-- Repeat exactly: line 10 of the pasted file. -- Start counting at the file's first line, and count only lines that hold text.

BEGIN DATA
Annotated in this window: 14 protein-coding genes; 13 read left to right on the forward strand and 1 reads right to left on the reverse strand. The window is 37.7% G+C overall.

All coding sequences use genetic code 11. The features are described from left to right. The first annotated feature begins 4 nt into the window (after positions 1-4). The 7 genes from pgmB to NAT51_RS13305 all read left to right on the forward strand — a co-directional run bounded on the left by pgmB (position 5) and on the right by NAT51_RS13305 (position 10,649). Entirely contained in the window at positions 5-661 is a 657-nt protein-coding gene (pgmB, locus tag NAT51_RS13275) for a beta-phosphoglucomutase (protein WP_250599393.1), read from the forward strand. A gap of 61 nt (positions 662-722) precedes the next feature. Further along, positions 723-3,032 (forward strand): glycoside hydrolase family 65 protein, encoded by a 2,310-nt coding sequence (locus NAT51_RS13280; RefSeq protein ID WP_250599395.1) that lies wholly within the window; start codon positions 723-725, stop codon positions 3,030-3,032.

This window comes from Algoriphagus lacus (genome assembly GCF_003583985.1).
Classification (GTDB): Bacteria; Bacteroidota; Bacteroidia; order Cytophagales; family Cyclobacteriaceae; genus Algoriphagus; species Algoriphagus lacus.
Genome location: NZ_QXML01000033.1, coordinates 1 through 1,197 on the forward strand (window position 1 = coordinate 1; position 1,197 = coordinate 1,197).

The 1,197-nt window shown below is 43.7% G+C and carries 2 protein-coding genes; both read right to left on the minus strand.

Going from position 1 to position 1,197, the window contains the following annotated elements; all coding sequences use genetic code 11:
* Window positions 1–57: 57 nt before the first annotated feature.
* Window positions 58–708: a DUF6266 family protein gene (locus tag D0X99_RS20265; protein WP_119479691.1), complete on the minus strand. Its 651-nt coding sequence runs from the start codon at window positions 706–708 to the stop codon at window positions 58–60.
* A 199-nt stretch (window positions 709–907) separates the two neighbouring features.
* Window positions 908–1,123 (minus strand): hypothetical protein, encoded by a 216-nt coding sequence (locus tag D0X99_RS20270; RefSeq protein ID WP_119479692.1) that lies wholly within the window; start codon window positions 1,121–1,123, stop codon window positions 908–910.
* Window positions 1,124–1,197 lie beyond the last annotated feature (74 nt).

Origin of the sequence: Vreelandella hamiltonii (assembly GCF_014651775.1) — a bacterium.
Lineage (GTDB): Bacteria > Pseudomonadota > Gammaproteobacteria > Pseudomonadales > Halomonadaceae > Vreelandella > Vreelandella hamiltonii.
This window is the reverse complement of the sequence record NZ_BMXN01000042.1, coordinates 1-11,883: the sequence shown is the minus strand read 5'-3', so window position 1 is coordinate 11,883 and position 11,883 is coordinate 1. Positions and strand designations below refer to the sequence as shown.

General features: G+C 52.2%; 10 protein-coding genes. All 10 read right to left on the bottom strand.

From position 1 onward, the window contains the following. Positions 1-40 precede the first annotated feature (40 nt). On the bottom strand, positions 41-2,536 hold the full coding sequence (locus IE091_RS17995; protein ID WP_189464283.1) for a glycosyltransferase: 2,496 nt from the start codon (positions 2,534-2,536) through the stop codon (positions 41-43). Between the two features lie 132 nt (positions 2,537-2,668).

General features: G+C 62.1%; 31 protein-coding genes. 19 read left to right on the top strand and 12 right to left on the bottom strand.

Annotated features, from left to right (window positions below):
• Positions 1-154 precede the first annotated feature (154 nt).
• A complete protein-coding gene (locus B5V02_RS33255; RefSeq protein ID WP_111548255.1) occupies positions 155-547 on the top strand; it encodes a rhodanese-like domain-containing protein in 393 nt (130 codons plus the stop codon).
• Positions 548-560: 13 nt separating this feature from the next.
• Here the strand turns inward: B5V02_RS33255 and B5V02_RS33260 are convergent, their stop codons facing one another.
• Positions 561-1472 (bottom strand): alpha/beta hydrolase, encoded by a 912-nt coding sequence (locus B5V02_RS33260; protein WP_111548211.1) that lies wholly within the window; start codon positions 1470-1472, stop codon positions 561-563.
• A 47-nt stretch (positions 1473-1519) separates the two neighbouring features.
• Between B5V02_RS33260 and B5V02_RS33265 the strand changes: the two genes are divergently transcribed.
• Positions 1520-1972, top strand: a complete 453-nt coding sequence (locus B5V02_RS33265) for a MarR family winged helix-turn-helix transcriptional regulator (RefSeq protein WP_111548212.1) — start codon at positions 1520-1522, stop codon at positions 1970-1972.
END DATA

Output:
* A 199-nt stretch (window positions 709–907) separates the two neighbouring features.